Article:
5. Use liberation based healing strategies for victims/mothers as well as perpetrators.
  6. For victims create safety plans and new parenting strategies for children.
  7. Intergenerational work done with perpetrators many of whom have experienced political and familial trauma and others who are raised with legacies of entitlement.
  8. Substance abuse education
  9. Active building of network of relationships to reduce isolation for both victims and perpetrators.

Restoring Safety and Social Learning to Schools


We work to restore safety and social learning in schools and in other systems that privilege parts of children’s identities while subjugating others. Many institutions that house youth today, from schools and sports arenas, to detentions centers and mental health centers, all claim ownership over the identities of these youth. From the criminal justice system to bullying in schools, in public spaces and on the Internet, we make a case for advancing strategies of resistance and embracing liberatory practices for the empowerment of ALL children.

An educational culture that focuses on competitive academic success, high scores on tests, and student retention mutes those voices that foster key ingredients to success. Research shows that combining academic performance with character strengths provides success throughout life.

These findings are not systematically integrated into most classrooms and school teachings. In our tutorials, we provide all the tools and research necessary to make the case to educators and administrators about the importance of a learning context that builds, emboldens, and embraces character strengths (BEEC) alongside academic achievement.

Click here to Read More about how schools can partner with parents, children/youth and the community to make schooling a win-win experience for all.

Children’s Therapeutic Circles


Children are engaged in addressing complex and diverse life challenges rather than being embedded within the problems they are referred for. Topics such as loss, parental conflicts, divorce, school challenges, friendships, struggles around gender constraints, racial and class targeting are all addressed. Their specific problems are interrupted. Shifting the segregation of age specific groups we embrace children and adolescents within a circle that more resembles their natural life space i.e. children of different ages and adolescents up to the age of 14. Adolescents older than that are used as mentors in the circle. There is also a separate circle for adolescents from ages 13-17 who address their own life-cycle issues and challenges.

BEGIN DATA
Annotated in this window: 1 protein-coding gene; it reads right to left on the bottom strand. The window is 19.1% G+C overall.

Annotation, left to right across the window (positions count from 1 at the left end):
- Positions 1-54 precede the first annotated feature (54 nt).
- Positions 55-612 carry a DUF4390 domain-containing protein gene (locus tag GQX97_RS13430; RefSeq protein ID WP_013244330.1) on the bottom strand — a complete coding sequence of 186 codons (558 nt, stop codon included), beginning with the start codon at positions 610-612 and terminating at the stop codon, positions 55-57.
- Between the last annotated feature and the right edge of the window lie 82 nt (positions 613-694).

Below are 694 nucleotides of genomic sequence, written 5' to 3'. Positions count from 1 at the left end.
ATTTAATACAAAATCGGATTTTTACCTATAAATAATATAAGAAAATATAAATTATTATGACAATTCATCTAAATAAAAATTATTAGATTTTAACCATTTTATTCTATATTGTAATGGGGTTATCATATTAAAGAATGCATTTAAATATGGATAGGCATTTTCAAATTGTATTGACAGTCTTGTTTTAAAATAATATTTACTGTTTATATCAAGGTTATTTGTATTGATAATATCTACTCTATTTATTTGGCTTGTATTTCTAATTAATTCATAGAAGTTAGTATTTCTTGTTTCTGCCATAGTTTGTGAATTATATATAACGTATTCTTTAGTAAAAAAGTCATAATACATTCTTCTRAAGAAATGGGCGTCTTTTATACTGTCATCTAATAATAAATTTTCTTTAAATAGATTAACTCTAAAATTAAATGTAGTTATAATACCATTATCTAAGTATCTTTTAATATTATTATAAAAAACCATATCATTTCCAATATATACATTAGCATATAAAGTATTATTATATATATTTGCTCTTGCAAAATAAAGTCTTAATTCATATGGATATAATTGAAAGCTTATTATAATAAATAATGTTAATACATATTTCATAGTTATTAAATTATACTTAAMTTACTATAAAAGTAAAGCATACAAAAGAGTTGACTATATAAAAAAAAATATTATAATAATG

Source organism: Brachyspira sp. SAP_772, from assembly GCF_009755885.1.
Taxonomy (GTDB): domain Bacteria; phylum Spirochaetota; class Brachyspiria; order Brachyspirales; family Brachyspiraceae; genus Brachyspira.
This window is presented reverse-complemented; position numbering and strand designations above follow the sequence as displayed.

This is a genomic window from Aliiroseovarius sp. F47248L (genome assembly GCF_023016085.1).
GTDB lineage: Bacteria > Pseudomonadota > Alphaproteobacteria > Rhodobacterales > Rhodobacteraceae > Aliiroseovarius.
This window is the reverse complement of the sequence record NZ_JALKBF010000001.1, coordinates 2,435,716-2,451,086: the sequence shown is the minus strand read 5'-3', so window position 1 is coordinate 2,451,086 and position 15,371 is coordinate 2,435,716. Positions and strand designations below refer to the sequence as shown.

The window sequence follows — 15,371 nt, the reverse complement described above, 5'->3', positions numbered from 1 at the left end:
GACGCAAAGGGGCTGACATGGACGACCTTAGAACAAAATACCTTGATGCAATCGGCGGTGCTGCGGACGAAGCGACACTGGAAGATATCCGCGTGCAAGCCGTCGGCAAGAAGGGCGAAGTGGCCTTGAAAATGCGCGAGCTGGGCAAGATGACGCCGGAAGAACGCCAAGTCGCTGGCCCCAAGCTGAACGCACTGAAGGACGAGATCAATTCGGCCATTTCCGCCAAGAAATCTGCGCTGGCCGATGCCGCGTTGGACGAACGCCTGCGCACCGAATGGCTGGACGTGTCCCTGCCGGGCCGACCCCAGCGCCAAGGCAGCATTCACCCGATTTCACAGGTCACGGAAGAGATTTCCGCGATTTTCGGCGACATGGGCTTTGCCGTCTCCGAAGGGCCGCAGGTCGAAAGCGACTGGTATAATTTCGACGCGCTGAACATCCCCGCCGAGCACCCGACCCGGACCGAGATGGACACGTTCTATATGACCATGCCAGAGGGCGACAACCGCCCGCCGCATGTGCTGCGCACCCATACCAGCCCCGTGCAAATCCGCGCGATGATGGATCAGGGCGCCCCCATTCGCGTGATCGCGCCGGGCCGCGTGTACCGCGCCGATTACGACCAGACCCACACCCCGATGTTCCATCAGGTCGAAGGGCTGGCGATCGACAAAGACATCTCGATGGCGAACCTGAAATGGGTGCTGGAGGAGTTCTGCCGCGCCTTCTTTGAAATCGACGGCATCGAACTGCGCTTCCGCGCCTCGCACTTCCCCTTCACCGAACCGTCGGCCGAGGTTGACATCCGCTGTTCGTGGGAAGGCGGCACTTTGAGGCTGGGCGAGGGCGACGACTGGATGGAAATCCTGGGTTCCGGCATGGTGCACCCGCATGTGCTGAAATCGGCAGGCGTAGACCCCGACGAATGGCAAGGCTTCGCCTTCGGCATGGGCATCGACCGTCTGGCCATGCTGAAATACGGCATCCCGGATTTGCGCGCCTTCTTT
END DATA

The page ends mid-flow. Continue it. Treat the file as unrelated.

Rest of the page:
Click here to read more

Professional Training and Student Internships



The Institute offers professionals specific trainings and internships in the Cultural Context Model (CCM) that include strategies from major family therapy models. This approach is instituted at several locations nationally and internationally. At Lewis & Clark Portland, Oregon), the CCM is integrated into some classes and the intern clinic.

Dr. Cornel Pewewardy of Indian Studies at Portland State University has incorporated a key concept of intersectionality through the use of our published tool for teaching this concept: Hierarchy of Power, Privilege & Oppression. Dr. Rebecca Chaisson from Southern University and Dr. Judith Lewis from Tulane University both in New Orleans, Louisiana have incorporated the social education of the CCM into their classes. Puerto Rico, Jamaica, Ecuador, Sweden, India, Canada, and Mexico have all received intensive training in this liberatory model of therapy and continue to engage with us in moving this paradigm forward.

IFS offers an event-specific intervention for schools and a one-year program in violence prevention

IFS is a founder of the Liberation Based Healing Conference.

Professionals in Marriage and Family Therapy clinical social work and counseling can obtain hours towards licensure.

Click here to learn more about our two year Intensive Training Program:

Our graduate internships in family therapy, social work, counseling and social policy involve weekly sessions of didactic and experiential learning and live-supervision absolutely essential in today’s making of a therapist!